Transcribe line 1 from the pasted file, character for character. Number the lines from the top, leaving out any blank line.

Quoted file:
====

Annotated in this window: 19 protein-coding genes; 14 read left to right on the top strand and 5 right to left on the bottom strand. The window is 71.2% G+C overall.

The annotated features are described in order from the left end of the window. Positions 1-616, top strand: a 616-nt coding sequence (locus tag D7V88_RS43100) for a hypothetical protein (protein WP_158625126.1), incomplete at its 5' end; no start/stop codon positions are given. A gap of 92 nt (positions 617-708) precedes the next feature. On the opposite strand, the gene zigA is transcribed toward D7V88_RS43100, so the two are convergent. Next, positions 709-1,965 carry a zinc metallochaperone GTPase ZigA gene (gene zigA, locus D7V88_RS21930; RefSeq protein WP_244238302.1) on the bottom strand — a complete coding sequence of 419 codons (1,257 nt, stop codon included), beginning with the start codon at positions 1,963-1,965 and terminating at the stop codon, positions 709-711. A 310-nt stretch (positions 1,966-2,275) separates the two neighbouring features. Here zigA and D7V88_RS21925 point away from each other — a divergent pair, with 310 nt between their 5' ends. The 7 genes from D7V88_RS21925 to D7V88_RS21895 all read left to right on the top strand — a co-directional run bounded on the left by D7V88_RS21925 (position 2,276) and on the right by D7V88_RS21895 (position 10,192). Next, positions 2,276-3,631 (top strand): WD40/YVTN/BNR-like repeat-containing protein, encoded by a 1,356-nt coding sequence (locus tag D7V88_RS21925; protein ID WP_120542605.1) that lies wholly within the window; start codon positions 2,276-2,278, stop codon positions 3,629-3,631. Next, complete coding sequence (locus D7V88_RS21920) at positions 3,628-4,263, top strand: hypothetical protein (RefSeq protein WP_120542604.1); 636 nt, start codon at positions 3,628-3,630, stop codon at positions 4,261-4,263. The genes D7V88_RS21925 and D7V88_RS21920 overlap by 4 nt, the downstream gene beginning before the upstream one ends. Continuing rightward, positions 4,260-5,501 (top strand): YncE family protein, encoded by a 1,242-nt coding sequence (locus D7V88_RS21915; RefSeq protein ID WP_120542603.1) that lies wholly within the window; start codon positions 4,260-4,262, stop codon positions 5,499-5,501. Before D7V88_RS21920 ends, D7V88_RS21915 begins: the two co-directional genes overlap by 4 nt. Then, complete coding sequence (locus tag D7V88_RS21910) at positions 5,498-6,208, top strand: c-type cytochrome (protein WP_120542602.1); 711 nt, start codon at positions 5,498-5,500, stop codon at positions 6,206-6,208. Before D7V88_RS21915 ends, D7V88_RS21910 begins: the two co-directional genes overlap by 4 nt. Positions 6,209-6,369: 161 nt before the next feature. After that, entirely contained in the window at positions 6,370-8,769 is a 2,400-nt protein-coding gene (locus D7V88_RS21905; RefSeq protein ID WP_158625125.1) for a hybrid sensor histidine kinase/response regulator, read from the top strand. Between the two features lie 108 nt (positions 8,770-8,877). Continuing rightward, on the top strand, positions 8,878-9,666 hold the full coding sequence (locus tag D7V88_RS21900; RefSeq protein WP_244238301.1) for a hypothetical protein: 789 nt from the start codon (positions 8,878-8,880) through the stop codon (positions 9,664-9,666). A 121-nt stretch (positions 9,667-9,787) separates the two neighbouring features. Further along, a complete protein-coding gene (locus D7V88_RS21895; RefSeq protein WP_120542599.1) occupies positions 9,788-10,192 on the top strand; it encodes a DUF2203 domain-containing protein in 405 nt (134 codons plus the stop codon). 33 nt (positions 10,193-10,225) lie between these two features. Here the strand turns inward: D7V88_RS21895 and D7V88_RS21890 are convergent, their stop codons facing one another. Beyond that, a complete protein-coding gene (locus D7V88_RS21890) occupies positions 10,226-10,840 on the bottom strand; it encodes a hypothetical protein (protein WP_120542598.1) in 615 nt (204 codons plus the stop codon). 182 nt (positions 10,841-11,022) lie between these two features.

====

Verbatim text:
Annotated in this window: 19 protein-coding genes; 14 read left to right on the top strand and 5 right to left on the bottom strand. The window is 71.2% G+C overall.